Rachel Von | The Journal Gazette Jensen Polderman from Snider High School is one of 200 recipients of a new Indiana college scholarship that goes to students who commit to teaching in Indiana after graduation.
Rachel Von | The Journal Gazette Portrait of senior Jensen Polderman at Snider High School on Thursday. Polderman was one of the winners of the Next Generation Hoosier Educator Scholarship, which pays up to $7,500 annually for up to four years to students who commit to teaching in Indiana for five years after college graduation.
Friday, May 19, 2017 1:00 am
Teachers-to-be win scholarship
ASHLEY SLOBODA | The Journal Gazette
Next Generation Hoosier Educator Scholarship winners from Allen County
• Holly Hamman, Heritage Jr./Sr. High School, Ball State University
• Ashley Hennessey, Homestead High School, Indiana University
• Taylor Jacquay, Heritage, University of Indianapolis
• Logan Krueger, South Side High School, Ball State
• Elizabeth Lester, Northrop High School, Ball State
• Natalie Neuenschwander, Homestead, IPFW
• Ember Pflughoeft, Lakewood Park Christian School, Taylor University
• Jensen Polderman, Snider High School, IPFW
• Shelby Prows, Concordia Lutheran High School, Bethel College
• Hailey Richards, Northrop, IPFW
• Leah Schroeder, Bishop Dwenger High School, IPFW
• Jasper Schroeder, Carroll High School, Ball State
• Cassidy Wiedenhoeft, Woodlan Jr./Sr. High School, Ball State
• Nicole Winans, East Allen University, IPFW
Source: Indiana Commission for Higher Education
Fourteen Allen County students are recipients of a new scholarship meant to encourage top-performing students to pursue teaching careers in Indiana, the Indiana Commission for Higher Education has announced.
Hundreds applied for the Next Generation Hoosier Educator Scholarship, which pays up to $7,500 annually for up to four years to students who commit to teaching in Indiana for five years after college graduation.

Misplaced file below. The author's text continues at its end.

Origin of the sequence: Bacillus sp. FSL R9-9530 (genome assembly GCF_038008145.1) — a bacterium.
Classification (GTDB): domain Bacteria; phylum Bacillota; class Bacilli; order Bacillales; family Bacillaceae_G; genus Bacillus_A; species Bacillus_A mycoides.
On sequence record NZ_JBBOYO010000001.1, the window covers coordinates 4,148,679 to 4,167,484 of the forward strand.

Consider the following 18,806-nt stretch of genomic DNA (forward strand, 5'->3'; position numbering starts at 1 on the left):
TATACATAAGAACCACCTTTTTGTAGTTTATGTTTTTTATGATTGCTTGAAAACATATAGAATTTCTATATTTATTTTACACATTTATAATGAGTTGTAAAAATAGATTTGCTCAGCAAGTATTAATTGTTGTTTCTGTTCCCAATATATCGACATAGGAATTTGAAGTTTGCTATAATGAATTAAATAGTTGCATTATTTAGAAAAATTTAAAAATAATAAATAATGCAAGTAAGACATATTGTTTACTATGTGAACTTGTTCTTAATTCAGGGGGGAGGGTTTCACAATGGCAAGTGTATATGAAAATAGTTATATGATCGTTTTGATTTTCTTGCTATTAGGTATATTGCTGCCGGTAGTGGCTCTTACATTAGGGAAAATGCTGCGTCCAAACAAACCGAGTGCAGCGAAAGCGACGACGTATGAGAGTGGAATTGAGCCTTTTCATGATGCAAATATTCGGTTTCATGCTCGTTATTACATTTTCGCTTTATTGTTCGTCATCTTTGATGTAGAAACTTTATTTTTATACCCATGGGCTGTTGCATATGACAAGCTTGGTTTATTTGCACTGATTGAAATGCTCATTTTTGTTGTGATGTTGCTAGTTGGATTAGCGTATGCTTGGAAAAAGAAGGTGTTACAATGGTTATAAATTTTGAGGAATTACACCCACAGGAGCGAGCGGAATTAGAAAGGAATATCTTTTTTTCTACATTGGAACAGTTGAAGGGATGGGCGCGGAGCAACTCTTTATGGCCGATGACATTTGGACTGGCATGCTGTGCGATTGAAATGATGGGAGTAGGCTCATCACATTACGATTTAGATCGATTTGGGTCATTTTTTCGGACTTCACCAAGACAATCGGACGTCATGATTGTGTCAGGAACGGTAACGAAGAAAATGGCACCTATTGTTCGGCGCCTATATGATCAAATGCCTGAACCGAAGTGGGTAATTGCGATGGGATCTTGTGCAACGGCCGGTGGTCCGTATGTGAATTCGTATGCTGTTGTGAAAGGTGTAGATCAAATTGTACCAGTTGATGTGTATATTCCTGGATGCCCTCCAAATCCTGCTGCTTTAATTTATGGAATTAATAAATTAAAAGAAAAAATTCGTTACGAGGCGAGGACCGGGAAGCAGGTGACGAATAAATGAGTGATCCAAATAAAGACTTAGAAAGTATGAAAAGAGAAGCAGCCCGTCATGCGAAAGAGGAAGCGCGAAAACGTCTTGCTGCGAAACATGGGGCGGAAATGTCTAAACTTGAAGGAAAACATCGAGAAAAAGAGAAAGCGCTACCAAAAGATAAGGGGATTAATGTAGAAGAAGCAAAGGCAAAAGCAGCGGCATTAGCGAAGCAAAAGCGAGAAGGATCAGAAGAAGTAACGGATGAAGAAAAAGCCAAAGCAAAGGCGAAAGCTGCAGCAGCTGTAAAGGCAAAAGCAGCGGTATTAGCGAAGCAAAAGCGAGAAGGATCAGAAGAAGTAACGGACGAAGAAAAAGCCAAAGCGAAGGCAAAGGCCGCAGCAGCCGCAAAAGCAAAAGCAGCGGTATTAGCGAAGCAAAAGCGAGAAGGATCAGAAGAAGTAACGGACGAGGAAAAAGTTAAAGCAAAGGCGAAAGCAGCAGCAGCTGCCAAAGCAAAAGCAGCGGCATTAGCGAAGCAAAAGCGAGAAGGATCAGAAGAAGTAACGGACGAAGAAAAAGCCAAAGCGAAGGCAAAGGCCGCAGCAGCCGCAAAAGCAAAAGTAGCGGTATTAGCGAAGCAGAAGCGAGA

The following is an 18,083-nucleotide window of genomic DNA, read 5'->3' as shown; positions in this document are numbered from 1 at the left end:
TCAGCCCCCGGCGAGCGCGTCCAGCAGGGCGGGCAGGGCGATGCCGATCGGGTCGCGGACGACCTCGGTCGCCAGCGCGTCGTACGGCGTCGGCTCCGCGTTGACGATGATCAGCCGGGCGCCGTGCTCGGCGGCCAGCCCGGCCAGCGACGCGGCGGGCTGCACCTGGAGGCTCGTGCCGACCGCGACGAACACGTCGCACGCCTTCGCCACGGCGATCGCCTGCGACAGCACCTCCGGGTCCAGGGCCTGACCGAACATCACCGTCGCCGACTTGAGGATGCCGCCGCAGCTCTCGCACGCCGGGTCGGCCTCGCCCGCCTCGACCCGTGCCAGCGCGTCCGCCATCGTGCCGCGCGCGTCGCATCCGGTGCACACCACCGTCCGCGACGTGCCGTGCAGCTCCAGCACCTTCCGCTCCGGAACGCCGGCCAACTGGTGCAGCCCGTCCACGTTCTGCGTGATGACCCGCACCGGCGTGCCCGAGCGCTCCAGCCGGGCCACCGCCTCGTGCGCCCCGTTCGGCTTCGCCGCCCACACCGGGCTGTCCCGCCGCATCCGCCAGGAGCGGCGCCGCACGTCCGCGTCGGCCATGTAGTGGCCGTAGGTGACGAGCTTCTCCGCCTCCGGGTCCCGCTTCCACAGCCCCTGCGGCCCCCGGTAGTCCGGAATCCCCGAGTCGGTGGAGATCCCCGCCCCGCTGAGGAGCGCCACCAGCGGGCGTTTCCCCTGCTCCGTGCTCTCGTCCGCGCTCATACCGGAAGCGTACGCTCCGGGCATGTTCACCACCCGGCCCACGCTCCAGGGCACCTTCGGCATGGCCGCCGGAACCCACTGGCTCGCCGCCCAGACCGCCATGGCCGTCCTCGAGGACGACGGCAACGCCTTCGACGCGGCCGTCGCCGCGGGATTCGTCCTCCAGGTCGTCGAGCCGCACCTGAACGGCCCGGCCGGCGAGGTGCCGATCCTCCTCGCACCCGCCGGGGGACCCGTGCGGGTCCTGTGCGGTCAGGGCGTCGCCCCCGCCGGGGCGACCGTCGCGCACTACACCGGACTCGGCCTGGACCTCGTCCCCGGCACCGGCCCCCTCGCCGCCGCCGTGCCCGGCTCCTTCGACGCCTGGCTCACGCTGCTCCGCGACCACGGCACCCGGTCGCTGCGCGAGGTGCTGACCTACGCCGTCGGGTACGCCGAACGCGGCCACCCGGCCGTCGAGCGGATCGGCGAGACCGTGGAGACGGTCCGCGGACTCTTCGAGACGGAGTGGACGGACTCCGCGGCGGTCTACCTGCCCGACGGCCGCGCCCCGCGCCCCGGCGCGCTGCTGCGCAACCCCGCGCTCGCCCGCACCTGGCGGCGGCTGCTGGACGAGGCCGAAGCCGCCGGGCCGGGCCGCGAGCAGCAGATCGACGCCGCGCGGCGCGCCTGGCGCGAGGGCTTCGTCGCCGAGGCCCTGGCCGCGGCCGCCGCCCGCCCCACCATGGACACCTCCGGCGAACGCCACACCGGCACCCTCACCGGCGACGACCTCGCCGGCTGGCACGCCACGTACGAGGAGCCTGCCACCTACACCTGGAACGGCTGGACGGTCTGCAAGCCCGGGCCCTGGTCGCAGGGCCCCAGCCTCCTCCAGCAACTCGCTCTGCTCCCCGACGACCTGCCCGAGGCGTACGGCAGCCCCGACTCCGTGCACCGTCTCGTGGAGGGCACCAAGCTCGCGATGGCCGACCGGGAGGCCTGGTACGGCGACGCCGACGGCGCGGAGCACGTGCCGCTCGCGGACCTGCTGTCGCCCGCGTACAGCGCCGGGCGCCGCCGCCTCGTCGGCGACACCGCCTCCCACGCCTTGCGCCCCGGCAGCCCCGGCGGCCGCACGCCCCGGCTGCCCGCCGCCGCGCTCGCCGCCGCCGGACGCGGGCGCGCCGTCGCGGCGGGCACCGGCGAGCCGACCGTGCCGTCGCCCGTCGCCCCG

About two-thirds of the 642 applicants were Indiana high school seniors; the rest were college students, the commission said. There were 200 recipients, including 17 total from Adams, DeKalb, Huntington, Noble, Wells and Whitley counties, according to the commission.
Winners had to be in the top 20 percent of their high school class or score in the top 20th percentile on the SAT or ACT.
“We were encouraged by the high-quality applicants and know these future teachers will have a positive impact in Indiana classroom,” Indiana Commissioner for Higher Education Teresa Lubbers said in a statement.
Fort Wayne Community Schools, East Allen County Schools, Northwest Allen County Schools and Southwest Allen County Schools were represented among the list of winners.
FWCS spokeswoman Krista Stockman said the district is excited about the scholarship. Pursuing a career in education isn't always an easy choice, she said, and the national conversation about public education has left many asking whether the profession is respected.
“We tell our students, 'Yes, we appreciate our teachers,' ” Stockman said.
FWCS always has positions to fill, she said, listing math, science, special education and foreign languages as subjects of particular need.
Those talented in math or science might opt for higher-paying careers, she said. For some, she said, a scholarship might help ease a financial burden that is dissuading them from pursuing teaching.
“We need good people, smart people, to go into education and come back and be teachers,” Stockman said.
Students must earn at least a 3.0 cumulative GPA and complete at least 30 credit hours per year to continue earning the scholarship in college.